Black Dog Films director Sophie Edelstein reveals how she navigates the changing landscape of fashion filmmaking
People in the broader industry of commercial filmmaking are sometimes prone to looking down on films made for fashion brands. While the brands themselves might be cool, there’s a stereotype that some of their film output is too much style over substance - very pretty but not all that interesting.
If you’ve ever been guilty of thinking fashion films are superficial or humourless, Sophie Edelstein’s body of work is the antidote. The Black Dog Films director has been behind some of the most unique and downright weird projects in recent years. Her films bristle with a wry sense of humour and self-conscious awareness of the genre, short films that are well worth a watch, whether you’re interested in fashion or not.
We caught up with Sophie to find out how she’s carved out this niche for herself and made an impact on the fashion film scene.
Q> Over the last 12-months you’ve become one of the most in-demand directors for fashion film. Was fashion always the plan?
SE> Not specifically, although when I look at my first two jobs (I worked at Vogue UK and then Miramax), maybe it was?! I grew up with a mother who was a model who instilled in me the idea that fashion is art and so I always appreciated the aesthetics around fashion. When I first started directing, it was a world I understood and I think my aesthetics suited that world, I could talk that language. I guess I had the right stylistic instinct. I also only referenced stills and predominantly fashion stills, no matter what the job, to get the right colours and tones, so it was a natural progression.
Q> Your films have a very relaxed colloquial vibe. How much is scripted? Do you encourage your subjects to try and express their personality and style?
SE> Most is scripted, but with the subject's personality taken into account so it feels both natural and self-referential. It needs to be the best version of the subject on their best day. I know my voice comes through a lot but I want it to feel very much reflective of the subject, show a new side to them, bring out the best of their personality.
Q> Is there any scope to extend your narrative based work into other formats? Is this something you’d be interested in?
SE> Absolutely. I'm very driven to do longer form, a film first, but I have a few television projects set up which I am excited about.
Q> Your films for Charlotte Olympia and Semaine & Chloe evoke a sense of self-awareness and humour not usually seen in fashion campaigns. Is this a hard pitch to the client?
SE> I suppose that depends on the client! Anyone that knows me and knows my work I think would be open to it. I also want to make things funny and smart and I want to make the experience of creating the piece really enjoyable for everyone so that attitude helps encourage people to take risks.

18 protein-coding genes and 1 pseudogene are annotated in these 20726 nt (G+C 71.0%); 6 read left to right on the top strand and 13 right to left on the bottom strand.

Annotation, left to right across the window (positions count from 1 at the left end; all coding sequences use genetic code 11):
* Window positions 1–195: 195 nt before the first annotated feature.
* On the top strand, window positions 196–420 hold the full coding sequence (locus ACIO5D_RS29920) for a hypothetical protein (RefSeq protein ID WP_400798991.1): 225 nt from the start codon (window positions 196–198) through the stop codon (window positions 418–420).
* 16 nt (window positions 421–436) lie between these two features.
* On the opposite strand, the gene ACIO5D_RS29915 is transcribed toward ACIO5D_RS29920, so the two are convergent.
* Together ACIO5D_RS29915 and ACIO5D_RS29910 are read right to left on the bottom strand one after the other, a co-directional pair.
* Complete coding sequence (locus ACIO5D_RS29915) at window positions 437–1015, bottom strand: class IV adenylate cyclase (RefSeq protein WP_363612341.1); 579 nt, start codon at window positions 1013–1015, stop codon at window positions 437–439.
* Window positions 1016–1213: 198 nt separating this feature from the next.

Both Charlotte and the Semaine girls are really a blast to work with and bring so many ideas to the table, and are open to humour.
Sometimes people are really not into it and that's ok too. At the end of the day you have to make the right thing for the brand, you have to be flexible.
Q> A lot of people seem to think fashion films are superficial or inconsequential. Yours aren't. How do you feel about that preconception?
SE> I think it's frustrating and it's one I want to break! Early on I think a lot of fashion films were a bit whimsical and wafty. There's nothing wrong with that per se and in fact I really enjoy watching things that lurch me into a dreamlike state. However, there was no narrative, no irony. Also at that point a lot of stills guys were making the films and their skill set is so different that their priorities are different and there's a place for all of it. I feel like it's a priority question, different brands want different things.
Q> What's the best way to get started making fashion films? Where should filmmakers start?
SE> Oh boy, I think by working - literally shooting everything and anything you can - but also finding your own voice and style and sticking with it. Hustling to get work, interning at fashion companies, understanding that world. I think also working on the publishing side helps because then you understand what brands and publishers want and that's really important. I interned at some fashion houses, worked briefly at Vogue and still have a long and really loyal relationship with Russh Magazine who really gave me breaks early on.
Also, of course, watching tonnes of movies and films, recognising colour tones, finding an aesthetic that suits you. Remaining original (even though everything is referenced all the time). Consistency is key. For me, I want to learn something, do something different, push myself in a different way on every single job. It is borderline psychotic.
Q> If you could be a fashion icon from any era, who would you be and why?
SE> I feel like I cannot distil this, because I am really aesthetically driven in my life. When I was younger I wanted to dress like Audrey Hepburn in Funny Face and basically swan around in Balenciaga, I still quite like that idea. The Katharine Hepburn/Annie Hall school of thought, I love because it's just so chic and at the time, really quite edgy. I love a tailored suit. Cannot get enough of them. Lauren Bacall in To Have and Have Not. Faye Dunaway in Chinatown, my god I died for her and died for the tailored trousers. My mother. She is the chicest thing alive, never not wearing red lipstick and jewels.
Q> What are you working on at the moment?
SE> A movie, a few television projects and of course, commercials which I don't think I can talk about!
Q> What's the most important lesson you've learned from your time as a director?
SE> Listen and don't panic. I think my best friend said to me one day, “just keep swimming” and I think that's key. Just keep going, that is probably key.
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